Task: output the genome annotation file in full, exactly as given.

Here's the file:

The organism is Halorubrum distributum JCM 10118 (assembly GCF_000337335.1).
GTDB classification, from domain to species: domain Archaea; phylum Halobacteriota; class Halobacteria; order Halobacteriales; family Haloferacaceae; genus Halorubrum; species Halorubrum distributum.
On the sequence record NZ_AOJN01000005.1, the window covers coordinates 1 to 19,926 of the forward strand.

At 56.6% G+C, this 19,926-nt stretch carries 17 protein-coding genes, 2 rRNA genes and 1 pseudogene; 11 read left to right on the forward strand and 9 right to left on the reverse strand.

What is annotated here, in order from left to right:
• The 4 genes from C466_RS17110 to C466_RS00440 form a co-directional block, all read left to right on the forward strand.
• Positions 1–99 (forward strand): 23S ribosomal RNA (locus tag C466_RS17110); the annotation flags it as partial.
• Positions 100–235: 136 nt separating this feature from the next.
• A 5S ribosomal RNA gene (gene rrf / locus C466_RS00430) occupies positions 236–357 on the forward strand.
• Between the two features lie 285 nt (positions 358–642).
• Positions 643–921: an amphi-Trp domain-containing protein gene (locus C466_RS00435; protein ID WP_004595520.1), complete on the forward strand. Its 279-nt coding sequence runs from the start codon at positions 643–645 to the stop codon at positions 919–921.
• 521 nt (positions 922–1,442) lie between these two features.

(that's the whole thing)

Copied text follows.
The organism is Halorubrum distributum JCM 10118 (assembly GCF_000337335.1).
GTDB classification, from domain to species: domain Archaea; phylum Halobacteriota; class Halobacteria; order Halobacteriales; family Haloferacaceae; genus Halorubrum; species Halorubrum distributum.
On the sequence record NZ_AOJN01000005.1, the window covers coordinates 1 to 19,926 of the forward strand.

At 56.6% G+C, this 19,926-nt stretch carries 17 protein-coding genes, 2 rRNA genes and 1 pseudogene; 11 read left to right on the forward strand and 9 right to left on the reverse strand.

What is annotated here, in order from left to right:
• The 4 genes from C466_RS17110 to C466_RS00440 form a co-directional block, all read left to right on the forward strand.
• Positions 1–99 (forward strand): 23S ribosomal RNA (locus tag C466_RS17110); the annotation flags it as partial.
• Positions 100–235: 136 nt separating this feature from the next.
• A 5S ribosomal RNA gene (gene rrf / locus C466_RS00430) occupies positions 236–357 on the forward strand.
• Between the two features lie 285 nt (positions 358–642).
• Positions 643–921: an amphi-Trp domain-containing protein gene (locus C466_RS00435; protein ID WP_004595520.1), complete on the forward strand. Its 279-nt coding sequence runs from the start codon at positions 643–645 to the stop codon at positions 919–921.
• 521 nt (positions 922–1,442) lie between these two features.